It started for me with my older sister Margaret. We were in our early 30’s, we had good jobs, we were unencumbered by spouses or children, and I had just won a company sales contest that awarded an expense paid trip for two to Eleuthera, in the Bahamas. Because I was single, not married like all the other salesmen, the company tried to change the prize to a trip for one. After a very heated exchange, I convinced them to keep it as a trip for two. I told them I had already promised my sister that she could take the trip with me. (I hadn’t.) The company relented. And now I had to convince Margaret to come to Eleuthera with me. She said yes, and we had a blast.

And for the next five years Margaret and I traveled together many times. To Caribbean Islands and Mexican spas. To Chicago, NYC, Philadelphia, and Aspen. Each trip helped us know each other better, forged a love that was always simmering, and turned my sister into my best friend.

Margaret and I both entered into committed relationships in our late 30s/early 40s and our travel became more couples oriented. Time became a limiting factor as our careers heated up. And the Thelma and Louise roadtrip we talked about (without the dive into the Grand Canyon) became an aspirational fantasy for the next two decades.

It’s Sister Travel Time

sisters traveling together, sister travel

Kathryn, Sharon and Margaret on a trip a few years ago.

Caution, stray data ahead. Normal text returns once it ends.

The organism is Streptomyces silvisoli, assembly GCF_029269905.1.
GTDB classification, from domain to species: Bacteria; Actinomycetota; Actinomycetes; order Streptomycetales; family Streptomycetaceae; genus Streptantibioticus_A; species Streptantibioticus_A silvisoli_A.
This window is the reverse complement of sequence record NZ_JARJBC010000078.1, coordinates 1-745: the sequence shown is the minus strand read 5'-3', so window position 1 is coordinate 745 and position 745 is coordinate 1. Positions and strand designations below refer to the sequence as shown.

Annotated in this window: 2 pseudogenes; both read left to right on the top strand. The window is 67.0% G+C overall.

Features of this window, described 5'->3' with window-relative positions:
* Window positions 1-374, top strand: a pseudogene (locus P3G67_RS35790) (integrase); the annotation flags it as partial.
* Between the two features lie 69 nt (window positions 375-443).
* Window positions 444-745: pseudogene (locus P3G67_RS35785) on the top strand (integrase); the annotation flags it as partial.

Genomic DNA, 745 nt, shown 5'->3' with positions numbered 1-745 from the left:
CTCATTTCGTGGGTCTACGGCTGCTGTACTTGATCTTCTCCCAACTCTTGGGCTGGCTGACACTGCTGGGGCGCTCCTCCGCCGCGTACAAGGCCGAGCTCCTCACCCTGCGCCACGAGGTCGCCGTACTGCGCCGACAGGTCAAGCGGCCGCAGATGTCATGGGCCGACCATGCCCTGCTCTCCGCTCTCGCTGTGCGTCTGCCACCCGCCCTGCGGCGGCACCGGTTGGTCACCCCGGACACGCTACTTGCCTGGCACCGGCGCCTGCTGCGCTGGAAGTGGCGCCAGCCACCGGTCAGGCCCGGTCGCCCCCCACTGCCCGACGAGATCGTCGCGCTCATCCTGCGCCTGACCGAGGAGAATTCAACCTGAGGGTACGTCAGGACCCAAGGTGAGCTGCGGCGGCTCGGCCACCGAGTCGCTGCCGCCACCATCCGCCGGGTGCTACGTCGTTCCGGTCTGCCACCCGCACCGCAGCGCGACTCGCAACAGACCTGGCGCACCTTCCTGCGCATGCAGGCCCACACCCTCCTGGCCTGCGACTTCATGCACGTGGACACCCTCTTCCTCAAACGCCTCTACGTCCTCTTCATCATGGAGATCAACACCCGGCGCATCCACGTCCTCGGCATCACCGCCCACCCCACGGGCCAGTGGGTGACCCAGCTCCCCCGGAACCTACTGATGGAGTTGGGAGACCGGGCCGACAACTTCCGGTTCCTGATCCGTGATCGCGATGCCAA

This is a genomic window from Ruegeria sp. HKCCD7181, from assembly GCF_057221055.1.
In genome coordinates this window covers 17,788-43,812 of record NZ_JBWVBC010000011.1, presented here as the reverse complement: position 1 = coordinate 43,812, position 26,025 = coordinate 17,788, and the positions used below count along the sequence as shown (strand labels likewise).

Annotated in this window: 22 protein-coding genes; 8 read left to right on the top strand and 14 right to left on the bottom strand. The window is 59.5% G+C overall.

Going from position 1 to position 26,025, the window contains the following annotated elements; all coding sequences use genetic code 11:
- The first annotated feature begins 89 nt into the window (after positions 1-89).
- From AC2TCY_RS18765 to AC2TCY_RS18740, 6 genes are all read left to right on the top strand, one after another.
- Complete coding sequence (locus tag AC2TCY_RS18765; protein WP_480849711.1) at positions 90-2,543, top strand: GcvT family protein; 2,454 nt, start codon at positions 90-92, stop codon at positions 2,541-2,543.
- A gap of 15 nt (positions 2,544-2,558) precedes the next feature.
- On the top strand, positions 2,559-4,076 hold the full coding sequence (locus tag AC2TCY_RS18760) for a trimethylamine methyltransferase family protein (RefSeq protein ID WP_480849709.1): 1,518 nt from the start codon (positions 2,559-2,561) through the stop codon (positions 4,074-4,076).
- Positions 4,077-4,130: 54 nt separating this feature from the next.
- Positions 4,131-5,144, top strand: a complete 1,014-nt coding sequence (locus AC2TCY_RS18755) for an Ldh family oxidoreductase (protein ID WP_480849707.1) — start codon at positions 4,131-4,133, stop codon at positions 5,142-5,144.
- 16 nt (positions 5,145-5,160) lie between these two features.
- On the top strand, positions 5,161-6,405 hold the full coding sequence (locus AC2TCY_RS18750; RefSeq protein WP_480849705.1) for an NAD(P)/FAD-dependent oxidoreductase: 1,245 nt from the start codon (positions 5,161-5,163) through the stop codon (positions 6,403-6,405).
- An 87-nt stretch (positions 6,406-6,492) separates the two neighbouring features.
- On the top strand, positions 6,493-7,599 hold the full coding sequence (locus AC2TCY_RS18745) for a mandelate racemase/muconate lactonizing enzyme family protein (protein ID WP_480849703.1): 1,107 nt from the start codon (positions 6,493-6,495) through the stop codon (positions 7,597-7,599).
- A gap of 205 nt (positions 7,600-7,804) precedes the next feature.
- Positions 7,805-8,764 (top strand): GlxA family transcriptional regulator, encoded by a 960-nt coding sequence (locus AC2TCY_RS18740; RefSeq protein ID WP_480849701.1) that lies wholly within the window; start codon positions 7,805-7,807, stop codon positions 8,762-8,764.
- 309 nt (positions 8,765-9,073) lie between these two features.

But in my 50s, both sisters (yes, baby sister now finally had some time and resources to join in) were ready to explore new things and we started doing an annual sisters’ trip. We didn’t travel far, we didn’t need to. The objective was to have non-programmed time together. To giggle, reminisce, tell stories, and cry together. To shop, have our fortunes told, visit gardens, or drink cocktails on the beach. Time where we didn’t have to care for some other person, time where we would take care of us. And in doing so, our relationship with each other deepened. We now had two best friends who we could tell anything and who would always be there for us.

In my 50s, both sisters were ready to explore new things and we started doing an annual sisters’ trip.

So that brings us to Paris. Paris was a bigger sisters’ trip than we had ever done before. International travel, far from home, relatively expensive. We found NextTribe almost by accident. I was attracted to the San Miguel  “Day of the Dead” experience, but Paris was happening in June. My birthday week. At this time in life, that 4.5-year age gap has totally disappeared and for all three of us this was a true, “if not now, when?” moment.